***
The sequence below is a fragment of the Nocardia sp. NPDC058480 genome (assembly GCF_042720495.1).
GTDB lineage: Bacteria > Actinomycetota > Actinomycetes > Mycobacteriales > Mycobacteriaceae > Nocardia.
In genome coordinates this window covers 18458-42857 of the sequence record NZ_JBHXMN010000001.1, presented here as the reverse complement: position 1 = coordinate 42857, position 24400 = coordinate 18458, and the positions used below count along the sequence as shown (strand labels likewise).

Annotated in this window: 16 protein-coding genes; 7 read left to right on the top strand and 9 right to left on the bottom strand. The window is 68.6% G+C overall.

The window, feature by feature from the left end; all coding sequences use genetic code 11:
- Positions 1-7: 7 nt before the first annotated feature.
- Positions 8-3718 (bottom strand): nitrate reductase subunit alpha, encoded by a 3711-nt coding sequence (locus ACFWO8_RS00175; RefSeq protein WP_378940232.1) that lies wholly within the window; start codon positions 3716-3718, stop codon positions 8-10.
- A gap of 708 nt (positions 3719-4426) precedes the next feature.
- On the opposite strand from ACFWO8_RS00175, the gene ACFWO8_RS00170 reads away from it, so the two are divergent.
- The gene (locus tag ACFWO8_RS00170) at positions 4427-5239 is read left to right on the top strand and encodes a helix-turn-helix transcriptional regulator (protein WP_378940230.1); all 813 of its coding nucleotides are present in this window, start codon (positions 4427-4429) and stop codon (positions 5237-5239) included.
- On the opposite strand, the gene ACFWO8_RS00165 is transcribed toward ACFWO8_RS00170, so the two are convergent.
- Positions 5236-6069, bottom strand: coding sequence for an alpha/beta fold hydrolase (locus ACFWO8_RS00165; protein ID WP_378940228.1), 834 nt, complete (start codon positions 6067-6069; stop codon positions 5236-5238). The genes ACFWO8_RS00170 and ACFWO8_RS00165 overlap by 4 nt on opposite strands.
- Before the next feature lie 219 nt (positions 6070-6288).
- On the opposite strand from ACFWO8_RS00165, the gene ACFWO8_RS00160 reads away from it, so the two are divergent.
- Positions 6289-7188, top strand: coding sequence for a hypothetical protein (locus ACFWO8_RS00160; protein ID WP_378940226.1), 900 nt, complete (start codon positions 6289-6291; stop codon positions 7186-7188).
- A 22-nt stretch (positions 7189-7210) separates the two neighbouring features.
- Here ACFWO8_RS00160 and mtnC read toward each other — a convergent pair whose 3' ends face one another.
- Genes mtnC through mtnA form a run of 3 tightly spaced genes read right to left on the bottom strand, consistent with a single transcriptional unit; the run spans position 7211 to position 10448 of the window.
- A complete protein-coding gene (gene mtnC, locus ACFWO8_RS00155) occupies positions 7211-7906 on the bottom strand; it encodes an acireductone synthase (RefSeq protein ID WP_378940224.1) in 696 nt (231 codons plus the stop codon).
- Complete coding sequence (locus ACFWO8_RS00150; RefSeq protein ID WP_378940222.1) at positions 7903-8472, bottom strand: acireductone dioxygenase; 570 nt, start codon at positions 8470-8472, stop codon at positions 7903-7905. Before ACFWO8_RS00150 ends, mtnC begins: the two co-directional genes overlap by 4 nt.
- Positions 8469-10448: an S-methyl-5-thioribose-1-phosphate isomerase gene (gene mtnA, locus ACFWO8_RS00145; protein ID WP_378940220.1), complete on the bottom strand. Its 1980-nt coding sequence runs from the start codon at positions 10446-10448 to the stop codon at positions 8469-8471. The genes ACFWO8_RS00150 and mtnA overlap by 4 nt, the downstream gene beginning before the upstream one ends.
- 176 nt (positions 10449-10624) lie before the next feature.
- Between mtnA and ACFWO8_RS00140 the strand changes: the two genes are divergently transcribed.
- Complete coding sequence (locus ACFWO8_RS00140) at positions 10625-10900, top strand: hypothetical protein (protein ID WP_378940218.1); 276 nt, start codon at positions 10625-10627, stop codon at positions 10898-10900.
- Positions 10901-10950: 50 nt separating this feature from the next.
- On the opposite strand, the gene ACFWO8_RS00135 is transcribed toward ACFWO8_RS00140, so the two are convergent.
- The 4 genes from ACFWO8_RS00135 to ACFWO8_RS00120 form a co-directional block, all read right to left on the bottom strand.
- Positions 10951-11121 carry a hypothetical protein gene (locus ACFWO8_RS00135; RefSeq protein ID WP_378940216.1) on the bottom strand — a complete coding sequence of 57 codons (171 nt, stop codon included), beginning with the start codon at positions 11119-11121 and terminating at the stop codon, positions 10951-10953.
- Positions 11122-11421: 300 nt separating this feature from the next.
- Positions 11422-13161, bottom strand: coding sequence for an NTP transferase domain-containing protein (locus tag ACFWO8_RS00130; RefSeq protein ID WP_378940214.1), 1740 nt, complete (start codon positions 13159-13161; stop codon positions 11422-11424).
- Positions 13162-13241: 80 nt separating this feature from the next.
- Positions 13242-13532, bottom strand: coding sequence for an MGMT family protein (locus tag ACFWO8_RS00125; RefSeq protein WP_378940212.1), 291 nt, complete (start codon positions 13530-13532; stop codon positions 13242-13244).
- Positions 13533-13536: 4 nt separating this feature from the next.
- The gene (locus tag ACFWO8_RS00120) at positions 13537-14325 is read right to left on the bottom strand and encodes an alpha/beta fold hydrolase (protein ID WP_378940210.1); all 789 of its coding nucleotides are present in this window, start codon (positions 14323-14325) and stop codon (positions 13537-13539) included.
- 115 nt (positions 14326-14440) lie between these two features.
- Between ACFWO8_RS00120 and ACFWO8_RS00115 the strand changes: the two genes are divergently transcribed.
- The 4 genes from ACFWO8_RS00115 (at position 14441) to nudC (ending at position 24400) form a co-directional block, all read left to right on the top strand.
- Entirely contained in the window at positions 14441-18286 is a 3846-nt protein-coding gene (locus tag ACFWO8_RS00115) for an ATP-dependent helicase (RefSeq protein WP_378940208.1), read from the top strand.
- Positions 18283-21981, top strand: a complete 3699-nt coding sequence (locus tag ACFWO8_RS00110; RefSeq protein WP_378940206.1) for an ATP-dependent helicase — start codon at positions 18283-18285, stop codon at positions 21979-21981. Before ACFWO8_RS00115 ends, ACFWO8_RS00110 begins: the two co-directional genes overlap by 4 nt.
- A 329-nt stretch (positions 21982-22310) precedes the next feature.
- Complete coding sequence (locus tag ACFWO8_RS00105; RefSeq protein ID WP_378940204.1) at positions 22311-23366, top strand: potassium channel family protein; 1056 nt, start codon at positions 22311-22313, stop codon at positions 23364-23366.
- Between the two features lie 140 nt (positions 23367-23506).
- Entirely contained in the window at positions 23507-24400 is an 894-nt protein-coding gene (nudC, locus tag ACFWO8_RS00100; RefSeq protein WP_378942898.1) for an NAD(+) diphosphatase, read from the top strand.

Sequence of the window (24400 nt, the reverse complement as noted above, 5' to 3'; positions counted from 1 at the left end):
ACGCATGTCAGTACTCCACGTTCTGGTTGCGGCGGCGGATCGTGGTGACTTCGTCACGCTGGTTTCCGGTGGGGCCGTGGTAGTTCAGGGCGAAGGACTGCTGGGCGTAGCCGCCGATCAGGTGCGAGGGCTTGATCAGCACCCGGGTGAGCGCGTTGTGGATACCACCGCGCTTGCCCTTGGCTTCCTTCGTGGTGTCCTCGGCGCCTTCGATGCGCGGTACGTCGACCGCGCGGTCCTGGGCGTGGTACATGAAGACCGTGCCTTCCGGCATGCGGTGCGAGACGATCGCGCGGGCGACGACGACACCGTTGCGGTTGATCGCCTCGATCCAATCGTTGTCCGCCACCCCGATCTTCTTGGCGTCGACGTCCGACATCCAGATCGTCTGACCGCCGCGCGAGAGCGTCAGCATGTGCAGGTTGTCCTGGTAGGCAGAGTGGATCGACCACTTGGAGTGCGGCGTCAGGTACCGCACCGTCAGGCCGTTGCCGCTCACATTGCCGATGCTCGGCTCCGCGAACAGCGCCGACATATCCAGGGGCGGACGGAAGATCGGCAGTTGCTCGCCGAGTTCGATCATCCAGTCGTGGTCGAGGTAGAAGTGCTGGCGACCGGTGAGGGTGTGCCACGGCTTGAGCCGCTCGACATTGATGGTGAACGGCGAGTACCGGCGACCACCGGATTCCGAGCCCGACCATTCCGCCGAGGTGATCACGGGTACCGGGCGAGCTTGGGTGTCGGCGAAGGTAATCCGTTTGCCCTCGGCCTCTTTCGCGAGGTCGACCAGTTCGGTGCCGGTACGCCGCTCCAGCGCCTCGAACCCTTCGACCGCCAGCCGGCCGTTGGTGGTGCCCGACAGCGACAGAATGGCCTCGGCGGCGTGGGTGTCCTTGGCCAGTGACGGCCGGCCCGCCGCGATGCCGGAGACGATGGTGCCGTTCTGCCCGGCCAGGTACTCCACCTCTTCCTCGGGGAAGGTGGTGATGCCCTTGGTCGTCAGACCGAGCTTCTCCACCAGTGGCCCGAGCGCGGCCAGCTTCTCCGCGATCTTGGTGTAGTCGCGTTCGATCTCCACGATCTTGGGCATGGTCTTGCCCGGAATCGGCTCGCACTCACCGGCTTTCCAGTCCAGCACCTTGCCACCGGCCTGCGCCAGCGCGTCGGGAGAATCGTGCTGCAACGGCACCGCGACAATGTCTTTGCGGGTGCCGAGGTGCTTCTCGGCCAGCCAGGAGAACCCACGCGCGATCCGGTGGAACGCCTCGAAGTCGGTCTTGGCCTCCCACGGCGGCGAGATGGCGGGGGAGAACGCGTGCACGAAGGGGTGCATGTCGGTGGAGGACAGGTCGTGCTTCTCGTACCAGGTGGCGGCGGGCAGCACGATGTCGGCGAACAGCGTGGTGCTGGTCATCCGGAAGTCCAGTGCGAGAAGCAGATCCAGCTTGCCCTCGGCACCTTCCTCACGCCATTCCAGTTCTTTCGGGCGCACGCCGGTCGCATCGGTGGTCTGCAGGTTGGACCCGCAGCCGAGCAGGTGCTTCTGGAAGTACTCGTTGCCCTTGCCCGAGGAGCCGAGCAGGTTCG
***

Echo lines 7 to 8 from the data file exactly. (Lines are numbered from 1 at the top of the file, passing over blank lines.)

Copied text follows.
- Positions 8-3718 (bottom strand): nitrate reductase subunit alpha, encoded by a 3711-nt coding sequence (locus ACFWO8_RS00175; RefSeq protein WP_378940232.1) that lies wholly within the window; start codon positions 3716-3718, stop codon positions 8-10.
- A gap of 708 nt (positions 3719-4426) precedes the next feature.